Nigeria Health Minister Onyebuchi Chukwu is upbeat about the country's chances of eradicating the Ebola virus from the country, even after the seventh Ebola death was recorded, on Wednesday.Reuters File

Despite stringent measures taken by Nigeria, the Ebola casualty rate in the country rose from six to seven as a patient died on Wednesday, according to official sources.

"The female patient was on admission in the same hospital with Iyke Enemuo, a doctor who recently died of Ebola in Port Harcourt," Health Minister Onyebuchi Chukwu told Zee News.

However, the minister said the government, in general, was quite optimistic about its chances of eradicating the Ebola from the country.

The government is said to have taken measures in terms of setting up isolation wards, proper surveillance besides providing the health workers with adequate equipment to deal with the virus as well as informing and educating people about the virus, in order to raise the general public awareness, according to Chukwu. He believes that these simple strategies have gone a long way in containing the spread of the Ebola virus in the country.

"These include training of Trainer (TOT) for health workers on the EVD outbreak and other viral haemorrhagic fevers and TOT for State Health Educators on awareness creation, community sensitization and mobilization," Chukwu was quoted saying to Business Day.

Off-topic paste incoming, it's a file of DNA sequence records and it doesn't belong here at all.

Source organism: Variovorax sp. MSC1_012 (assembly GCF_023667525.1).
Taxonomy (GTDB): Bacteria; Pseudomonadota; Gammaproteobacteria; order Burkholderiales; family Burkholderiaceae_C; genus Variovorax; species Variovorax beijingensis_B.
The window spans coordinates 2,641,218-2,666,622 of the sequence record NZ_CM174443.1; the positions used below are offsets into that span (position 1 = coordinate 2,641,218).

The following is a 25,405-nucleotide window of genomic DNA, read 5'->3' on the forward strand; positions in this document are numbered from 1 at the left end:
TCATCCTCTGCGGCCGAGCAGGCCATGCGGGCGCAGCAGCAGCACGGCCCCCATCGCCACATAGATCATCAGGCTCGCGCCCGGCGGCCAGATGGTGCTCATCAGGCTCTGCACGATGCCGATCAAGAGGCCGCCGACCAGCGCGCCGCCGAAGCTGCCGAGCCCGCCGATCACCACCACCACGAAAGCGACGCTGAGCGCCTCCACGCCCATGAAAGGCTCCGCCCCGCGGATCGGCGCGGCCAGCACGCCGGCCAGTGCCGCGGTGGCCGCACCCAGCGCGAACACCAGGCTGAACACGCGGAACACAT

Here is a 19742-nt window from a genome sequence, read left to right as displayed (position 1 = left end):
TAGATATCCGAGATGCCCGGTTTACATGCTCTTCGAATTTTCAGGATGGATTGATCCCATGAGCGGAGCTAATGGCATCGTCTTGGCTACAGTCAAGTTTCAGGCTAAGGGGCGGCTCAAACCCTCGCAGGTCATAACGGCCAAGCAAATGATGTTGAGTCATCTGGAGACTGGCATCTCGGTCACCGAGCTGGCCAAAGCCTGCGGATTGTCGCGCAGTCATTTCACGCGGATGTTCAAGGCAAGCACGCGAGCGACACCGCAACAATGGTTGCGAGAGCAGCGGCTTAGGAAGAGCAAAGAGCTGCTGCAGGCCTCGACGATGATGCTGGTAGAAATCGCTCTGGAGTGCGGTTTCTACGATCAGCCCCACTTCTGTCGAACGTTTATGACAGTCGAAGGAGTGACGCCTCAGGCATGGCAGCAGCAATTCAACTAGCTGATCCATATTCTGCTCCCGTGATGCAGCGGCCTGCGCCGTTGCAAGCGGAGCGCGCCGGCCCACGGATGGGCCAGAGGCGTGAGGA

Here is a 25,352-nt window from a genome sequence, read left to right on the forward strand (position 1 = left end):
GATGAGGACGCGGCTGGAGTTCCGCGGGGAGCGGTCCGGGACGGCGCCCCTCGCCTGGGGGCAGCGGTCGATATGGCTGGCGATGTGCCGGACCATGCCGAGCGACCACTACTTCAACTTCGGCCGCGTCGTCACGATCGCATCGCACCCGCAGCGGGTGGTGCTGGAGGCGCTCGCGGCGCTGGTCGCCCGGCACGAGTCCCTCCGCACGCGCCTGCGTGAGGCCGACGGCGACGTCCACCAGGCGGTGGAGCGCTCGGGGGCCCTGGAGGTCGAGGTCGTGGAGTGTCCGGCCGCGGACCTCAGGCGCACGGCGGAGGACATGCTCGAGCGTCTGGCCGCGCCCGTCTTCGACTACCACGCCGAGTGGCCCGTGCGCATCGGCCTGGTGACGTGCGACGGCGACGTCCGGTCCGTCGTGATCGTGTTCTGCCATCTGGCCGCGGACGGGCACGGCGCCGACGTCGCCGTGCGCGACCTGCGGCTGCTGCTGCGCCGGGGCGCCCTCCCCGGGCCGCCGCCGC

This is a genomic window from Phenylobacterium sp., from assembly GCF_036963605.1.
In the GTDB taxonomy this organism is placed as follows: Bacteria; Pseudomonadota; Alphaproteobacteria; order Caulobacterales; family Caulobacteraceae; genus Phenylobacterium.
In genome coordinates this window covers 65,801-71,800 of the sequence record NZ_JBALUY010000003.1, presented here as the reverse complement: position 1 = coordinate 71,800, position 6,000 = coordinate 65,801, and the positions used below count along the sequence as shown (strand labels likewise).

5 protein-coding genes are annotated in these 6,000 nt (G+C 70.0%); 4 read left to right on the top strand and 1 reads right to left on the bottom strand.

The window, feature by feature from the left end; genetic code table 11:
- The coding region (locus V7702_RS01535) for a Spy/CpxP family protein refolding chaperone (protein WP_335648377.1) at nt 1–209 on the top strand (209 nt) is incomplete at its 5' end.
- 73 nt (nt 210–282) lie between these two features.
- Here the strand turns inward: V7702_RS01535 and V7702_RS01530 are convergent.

He went on to say that the government has made appropriate arrangements in order to include both military and para-military forces in the training. The Nigeria Centre for Disease Control (NCDC) has also been given the approval to make copies of the standard operating procedures and the protocols for the management of the disease.

This set of protocols also includes the processes on how to extract samples from suspected Ebola cases, and transfer them to the respective laboratories. Another aspect included in these protocols is how to make safe burial for the people who have been killed by the Ebola virus.

Chukwu said these copies would be circulated very soon, to all the people concerned, in order to stop the Ebola virus from spreading any further.

However, due to prejudices and other superstitious practices, many people in the West African region are reportedly not coming forward to get cured. This could turn out to be a huge hindrance to the Nigerian government's plans.

More than 1,900 people have been killed by the Ebola virus in West Africa, according to the latest updates.